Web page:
Red Star Belgrade v Partizan

Of all the derby matches in Europe very few are as passionate as this one.

For a nation that was bombed twenty five years ago an aerial bombardment by land and sea may not be everybody’s cup of tea in Belgrade. The bombings in 1999 continued until an agreement was reached that eventually led to the withdrawal of the Yugoslav Army from Kosovo.

Step forward to March 2024 and a different type of bombardment is happening inside the Rajko Mitić Stadium of Red Star Belgrade.

Red Star Belgrade vs Partizan Belgrade

Rajko Mitić Stadium, ‘Marakana’ – Belgrade

Saturday 9th March 2024, 5pm KO

After each goal huge explosions go off left, right and center.

Every time an opposition player goes to take a corner a firecracker is thrown and the noise is almost as deafening as it would have been back in 1999.

One Red Star player jumps for his life as he goes to take a corner. Just a few yards behind him a huge firecracker went off leaving just a puff of smoke in its wake but his eardrums almost certainly challenged.

Goals are met with a solid five minutes of colorful smoke bombs, firecrackers and flares.

In a previous era the on-pitch rivalry between Red Star and Partizan in the Yugoslavian Championship reflected the power struggle between the Yugoslav Interior ministry and the Ministry of Defence.

The two clubs were dominant in the Yugoslav First League alongside the Croatian giants of Hajduk Split and Dinamo Zagreb. The Yugoslav league became extremely intense in this part of Europe for a number of non political reasons, factors which eventually culminated in all out war by 1991.

After the break-up of Yugoslavia in 1992, the Belgrade derby rivalry has further intensified branching into other sports. Basketball matches can be colorful emotive affairs.

But effectively this football rivalry is what it is because the two clubs have won all domestic national titles except one during the modern era.

Inside the Red Star Stadium the derby atmosphere is crackling – it starts with hundreds of balloons and ends with explosive firecrackers being thrown onto the field.

The Delije (‘Strong Boys’) are the hardcore of the Red Star fans – anarchic, militaristic and fiercely nationalistic. There counterparts from Partizan are little different in terms of culture and the brand of support they bring to the game.

The Grobari (‘Gravediggers’) – so called because of the church and cemetery that backs onto the Partizan Stadium, have proved themselves to be equally passionate at both home and abroad and just about anywhere Partizan play.

It was behind that very same church where a drone with a Kosovan flag was launched into the Partizan stadium. This action eventually ended with the Serbia v Albania international match being abandoned in October 2014.

Essentially the most important aspect of the Belgrade derby are the fans.

Both teams are generally filled with technical talent but very few European stars.

Even where tragic incident occurs – and calls to ban supporters are made by politicians – the powers at be in Serbia know that it is simply not possible to play this derby game without supporters and the sense of emotive occasion they bring.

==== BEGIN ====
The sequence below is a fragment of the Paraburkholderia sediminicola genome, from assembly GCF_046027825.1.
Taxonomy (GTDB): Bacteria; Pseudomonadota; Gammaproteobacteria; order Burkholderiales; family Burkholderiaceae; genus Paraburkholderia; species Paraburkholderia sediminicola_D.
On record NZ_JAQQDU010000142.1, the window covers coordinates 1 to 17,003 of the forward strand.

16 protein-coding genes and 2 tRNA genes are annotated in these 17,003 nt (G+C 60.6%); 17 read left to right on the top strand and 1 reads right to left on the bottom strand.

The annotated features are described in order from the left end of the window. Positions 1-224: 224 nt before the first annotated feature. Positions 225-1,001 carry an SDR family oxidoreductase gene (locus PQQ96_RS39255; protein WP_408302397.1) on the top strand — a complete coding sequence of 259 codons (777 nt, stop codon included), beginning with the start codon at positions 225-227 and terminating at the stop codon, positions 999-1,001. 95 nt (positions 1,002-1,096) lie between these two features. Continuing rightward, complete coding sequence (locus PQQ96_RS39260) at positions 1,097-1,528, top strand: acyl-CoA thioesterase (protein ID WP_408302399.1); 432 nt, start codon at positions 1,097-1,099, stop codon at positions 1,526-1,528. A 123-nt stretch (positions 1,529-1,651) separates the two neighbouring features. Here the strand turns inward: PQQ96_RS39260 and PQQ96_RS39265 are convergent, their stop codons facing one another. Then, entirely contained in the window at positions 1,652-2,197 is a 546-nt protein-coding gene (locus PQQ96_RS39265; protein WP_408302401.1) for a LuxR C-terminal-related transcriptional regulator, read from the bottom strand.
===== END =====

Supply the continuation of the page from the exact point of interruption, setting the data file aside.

Both sets of fans prepare intensely between the matches, making large flags and colorful choreographies are brought to life for the 90 minutes.

With the stadia of the two clubs located less than 1 km away from each other you would think trouble outside would be a regular occurrence. However despite the proximity of the two stadiums outside the stadium the scene was one of calm and it is extremely friendly – families, women, children and young men mix freely.

Most if not all of the chaos is left for the actual game inside.

A draw in this clash satisfies those of us who are visitors to the occasion but certainly not everyone. This chapter of the Belgrade derby was one of the most entertaining games between the two in some years being played at a searing pace with few moments left without drama.

Red Star are currently clear at the top of the Serbian league table, but the presence of Partizan is never far away such is the dominance of the two clubs. Recent years has seen a newer challenge from FK TSC and another Belgrade club FK Čukarički but neither have brought anywhere near enough of a challenge to dislodge the top two.

There is no full-scale riot in Belgrade when these two teams play and to say or perceive this is the case is false.

The atmosphere outside before and afterwards was perfectly calm. Both sets of fans are kept apart by 1000’s of security police.

Afterwards Partizan fans are kept in the stadium for anything up to 90 minutes – almost as long as the game itself.

Incident, where it occurs, is kept isolated and the Belgrade authorities are far too experienced in this clash to ever allow any major disruption to occur.

For those in local businesses located around the Red Star Stadium, this game being over without much in the way of disruption is seen as a major achievement. That said the ‘business’ of this derby game is always welcome such is the interest and the vast amounts of money spent.

Red and white balloons still drift around in the sky some 30 minutes after the game ends. Remnants of the game and the occasion never really goes away even as darkness in Belgrade falls.

Such is the preparations that go into this rivalry most fans simply start looking forward to the next meeting where more firecrackers get set off and smoke bombs set alight.

For most fans this is a game of celebration rather than dread – and long may it continue.

Full Time: 2-2

Goals: Spajic (1-0), Saldanha (1-1), Kalulu (1-2), Ndiaye (2-2)

Attendance: 48,211

Referee: Pavle Ilic